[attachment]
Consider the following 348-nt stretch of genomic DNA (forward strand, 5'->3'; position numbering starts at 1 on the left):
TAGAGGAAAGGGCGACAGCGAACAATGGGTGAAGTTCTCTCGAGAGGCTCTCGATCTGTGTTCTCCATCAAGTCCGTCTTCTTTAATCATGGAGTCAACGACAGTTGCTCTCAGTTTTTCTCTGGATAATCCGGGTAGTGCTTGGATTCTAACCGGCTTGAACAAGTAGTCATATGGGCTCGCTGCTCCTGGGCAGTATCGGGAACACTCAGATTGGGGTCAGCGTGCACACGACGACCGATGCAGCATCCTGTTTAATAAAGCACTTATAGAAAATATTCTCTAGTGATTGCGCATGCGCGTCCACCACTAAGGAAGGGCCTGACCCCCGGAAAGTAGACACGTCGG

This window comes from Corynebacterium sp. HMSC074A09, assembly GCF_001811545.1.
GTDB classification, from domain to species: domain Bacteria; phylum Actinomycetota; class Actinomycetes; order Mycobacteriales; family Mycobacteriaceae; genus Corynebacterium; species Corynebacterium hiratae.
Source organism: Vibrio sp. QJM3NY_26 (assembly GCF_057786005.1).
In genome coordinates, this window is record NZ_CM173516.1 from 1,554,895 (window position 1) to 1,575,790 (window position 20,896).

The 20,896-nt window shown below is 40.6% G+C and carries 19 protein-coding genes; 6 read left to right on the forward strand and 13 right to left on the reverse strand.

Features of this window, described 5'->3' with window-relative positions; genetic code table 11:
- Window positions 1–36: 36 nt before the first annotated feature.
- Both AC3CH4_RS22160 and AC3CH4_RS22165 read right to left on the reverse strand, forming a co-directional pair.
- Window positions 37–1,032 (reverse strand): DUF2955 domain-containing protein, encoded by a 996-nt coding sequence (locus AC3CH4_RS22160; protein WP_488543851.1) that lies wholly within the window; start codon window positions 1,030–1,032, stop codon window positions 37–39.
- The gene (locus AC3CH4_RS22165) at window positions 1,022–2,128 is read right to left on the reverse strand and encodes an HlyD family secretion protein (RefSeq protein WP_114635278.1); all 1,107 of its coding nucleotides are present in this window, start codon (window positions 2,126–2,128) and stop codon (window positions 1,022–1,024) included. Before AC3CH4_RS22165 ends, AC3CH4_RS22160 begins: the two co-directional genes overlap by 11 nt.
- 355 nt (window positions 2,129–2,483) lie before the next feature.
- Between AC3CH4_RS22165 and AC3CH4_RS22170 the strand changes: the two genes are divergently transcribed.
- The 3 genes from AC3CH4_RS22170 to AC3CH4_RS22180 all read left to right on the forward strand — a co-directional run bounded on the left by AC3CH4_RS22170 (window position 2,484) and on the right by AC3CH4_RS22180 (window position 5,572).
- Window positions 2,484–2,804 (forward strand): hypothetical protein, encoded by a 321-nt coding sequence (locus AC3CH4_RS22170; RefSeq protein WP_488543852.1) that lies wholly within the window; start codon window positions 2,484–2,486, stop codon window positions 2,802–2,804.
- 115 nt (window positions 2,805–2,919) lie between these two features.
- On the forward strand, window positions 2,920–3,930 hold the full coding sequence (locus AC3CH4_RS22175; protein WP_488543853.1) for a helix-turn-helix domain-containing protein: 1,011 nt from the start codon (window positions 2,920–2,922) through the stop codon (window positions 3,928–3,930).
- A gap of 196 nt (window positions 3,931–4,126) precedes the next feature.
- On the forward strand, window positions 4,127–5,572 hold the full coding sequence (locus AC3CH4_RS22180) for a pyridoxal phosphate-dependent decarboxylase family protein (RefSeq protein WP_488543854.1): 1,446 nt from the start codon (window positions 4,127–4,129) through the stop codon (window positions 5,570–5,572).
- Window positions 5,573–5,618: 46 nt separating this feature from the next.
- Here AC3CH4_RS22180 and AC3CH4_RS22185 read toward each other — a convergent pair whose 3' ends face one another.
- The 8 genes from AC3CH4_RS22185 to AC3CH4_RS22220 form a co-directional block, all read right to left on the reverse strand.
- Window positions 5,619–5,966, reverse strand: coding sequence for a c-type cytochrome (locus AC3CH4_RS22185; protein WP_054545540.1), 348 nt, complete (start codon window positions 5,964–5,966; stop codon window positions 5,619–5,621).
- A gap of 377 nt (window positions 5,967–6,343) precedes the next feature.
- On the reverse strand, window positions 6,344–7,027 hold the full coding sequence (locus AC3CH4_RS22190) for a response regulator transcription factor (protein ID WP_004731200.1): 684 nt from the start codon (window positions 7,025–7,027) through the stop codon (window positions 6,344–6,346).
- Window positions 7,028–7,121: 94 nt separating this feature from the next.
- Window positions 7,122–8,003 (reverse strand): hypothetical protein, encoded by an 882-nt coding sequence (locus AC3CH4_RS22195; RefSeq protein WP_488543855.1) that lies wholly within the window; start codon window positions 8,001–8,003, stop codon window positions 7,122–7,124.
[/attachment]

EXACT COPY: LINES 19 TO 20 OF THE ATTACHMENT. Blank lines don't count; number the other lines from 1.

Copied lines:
- A gap of 196 nt (window positions 3,931–4,126) precedes the next feature.
- On the forward strand, window positions 4,127–5,572 hold the full coding sequence (locus AC3CH4_RS22180) for a pyridoxal phosphate-dependent decarboxylase family protein (RefSeq protein WP_488543854.1): 1,446 nt from the start codon (window positions 4,127–4,129) through the stop codon (window positions 5,570–5,572).